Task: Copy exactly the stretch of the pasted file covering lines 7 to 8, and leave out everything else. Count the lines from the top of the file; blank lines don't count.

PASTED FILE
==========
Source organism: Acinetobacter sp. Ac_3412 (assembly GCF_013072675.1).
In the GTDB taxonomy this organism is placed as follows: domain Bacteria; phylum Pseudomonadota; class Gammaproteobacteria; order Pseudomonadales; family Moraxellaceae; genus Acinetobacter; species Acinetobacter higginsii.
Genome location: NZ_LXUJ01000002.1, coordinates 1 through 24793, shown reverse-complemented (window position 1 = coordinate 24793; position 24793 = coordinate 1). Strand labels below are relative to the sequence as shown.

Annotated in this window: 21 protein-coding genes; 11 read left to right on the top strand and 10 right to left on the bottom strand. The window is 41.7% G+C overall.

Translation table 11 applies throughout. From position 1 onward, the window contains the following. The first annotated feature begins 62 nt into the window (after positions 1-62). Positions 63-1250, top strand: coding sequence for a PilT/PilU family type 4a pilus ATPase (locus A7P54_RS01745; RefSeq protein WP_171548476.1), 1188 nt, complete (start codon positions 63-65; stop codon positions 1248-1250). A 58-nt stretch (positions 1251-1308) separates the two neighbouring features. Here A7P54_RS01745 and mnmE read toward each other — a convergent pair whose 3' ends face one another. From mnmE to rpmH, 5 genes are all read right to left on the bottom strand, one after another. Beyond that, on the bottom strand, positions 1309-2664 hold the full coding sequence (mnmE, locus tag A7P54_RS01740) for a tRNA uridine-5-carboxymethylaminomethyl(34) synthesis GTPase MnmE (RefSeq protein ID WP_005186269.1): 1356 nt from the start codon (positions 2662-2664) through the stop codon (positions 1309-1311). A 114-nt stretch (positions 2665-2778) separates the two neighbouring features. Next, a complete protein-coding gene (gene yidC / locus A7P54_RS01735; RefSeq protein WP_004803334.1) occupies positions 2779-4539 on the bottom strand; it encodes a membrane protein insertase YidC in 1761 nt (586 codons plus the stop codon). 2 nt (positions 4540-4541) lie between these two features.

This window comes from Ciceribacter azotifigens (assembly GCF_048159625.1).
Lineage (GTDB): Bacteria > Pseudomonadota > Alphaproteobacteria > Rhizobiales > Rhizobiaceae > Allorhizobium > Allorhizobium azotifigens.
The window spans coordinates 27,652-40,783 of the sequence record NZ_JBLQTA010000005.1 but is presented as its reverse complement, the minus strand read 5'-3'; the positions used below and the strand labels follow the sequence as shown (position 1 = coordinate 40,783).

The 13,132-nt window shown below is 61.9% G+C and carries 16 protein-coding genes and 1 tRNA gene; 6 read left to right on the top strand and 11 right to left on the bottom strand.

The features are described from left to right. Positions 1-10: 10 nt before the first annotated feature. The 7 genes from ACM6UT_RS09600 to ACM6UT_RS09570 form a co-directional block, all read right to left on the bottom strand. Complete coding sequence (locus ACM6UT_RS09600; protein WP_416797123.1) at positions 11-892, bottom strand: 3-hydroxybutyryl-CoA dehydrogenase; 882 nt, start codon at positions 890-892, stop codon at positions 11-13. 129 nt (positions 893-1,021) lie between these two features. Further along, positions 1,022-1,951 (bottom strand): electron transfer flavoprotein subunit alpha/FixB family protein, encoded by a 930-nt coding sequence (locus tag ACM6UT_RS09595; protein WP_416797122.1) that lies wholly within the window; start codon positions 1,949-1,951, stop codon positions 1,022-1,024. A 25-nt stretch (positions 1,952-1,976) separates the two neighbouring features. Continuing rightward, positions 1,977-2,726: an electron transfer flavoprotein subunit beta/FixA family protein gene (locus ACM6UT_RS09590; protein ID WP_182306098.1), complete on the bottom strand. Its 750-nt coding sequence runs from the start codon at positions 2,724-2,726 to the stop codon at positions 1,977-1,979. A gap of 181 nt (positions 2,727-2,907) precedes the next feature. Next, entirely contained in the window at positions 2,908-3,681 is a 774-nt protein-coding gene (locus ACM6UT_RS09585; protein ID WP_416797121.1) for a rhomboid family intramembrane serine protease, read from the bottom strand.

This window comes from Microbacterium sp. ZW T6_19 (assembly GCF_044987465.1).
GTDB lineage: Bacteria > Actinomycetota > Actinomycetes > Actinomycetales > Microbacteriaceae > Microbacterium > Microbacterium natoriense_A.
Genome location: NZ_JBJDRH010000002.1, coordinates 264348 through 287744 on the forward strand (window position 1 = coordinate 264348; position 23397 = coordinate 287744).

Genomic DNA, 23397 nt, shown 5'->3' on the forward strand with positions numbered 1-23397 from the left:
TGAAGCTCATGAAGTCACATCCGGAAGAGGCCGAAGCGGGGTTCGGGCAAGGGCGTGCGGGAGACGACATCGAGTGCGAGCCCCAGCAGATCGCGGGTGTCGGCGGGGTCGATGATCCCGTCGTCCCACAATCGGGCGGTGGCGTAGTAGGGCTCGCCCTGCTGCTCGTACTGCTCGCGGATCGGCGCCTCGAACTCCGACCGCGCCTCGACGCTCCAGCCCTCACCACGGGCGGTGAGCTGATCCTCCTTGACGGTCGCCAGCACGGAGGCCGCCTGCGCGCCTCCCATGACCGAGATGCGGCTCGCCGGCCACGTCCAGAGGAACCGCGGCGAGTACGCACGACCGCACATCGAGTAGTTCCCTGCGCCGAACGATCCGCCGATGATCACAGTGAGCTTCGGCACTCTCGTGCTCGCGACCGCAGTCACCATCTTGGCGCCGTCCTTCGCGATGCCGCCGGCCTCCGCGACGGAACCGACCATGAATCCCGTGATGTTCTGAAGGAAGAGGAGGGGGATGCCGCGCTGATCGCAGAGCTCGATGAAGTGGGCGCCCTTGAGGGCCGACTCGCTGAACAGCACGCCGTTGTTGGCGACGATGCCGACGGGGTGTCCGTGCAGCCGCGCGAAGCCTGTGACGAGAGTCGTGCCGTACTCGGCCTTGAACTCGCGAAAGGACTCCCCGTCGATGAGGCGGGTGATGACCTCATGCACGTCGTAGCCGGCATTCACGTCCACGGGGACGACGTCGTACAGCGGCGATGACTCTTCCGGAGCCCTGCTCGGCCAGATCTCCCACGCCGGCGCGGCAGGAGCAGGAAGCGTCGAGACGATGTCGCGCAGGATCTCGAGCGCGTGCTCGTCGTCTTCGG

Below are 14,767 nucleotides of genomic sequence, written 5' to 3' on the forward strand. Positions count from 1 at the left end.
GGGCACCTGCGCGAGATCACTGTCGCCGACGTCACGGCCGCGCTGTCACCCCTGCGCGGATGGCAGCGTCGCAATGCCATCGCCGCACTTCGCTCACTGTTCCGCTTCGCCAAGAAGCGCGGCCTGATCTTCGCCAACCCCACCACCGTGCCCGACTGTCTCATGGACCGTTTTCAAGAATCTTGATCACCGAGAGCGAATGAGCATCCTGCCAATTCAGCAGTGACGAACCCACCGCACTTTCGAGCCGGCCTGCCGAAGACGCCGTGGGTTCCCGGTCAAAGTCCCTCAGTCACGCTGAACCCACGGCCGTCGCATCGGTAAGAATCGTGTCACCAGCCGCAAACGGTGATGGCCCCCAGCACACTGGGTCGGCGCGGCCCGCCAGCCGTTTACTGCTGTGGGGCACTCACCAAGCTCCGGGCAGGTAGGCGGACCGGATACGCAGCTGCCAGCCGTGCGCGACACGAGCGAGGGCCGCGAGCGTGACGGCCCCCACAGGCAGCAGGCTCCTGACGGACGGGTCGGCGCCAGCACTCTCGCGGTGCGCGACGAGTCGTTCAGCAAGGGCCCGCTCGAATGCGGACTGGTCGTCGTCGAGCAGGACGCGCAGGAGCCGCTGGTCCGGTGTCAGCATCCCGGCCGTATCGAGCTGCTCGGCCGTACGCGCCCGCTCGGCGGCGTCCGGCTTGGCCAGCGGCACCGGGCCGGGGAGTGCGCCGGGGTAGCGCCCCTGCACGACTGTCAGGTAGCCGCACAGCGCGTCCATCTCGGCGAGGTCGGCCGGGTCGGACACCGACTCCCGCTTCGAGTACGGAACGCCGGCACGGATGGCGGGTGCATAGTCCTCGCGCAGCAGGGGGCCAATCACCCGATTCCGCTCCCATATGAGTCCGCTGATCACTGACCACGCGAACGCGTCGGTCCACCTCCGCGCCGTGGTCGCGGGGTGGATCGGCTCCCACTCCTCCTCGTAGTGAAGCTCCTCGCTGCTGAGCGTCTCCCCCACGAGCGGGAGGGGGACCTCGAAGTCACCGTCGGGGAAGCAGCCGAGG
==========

Lineage (GTDB): Bacteria > Pseudomonadota > Alphaproteobacteria > Rhizobiales > Rhizobiaceae > Allorhizobium > Allorhizobium azotifigens.
The window spans coordinates 27,652-40,783 of the sequence record NZ_JBLQTA010000005.1 but is presented as its reverse complement, the minus strand read 5'-3'; the positions used below and the strand labels follow the sequence as shown (position 1 = coordinate 40,783).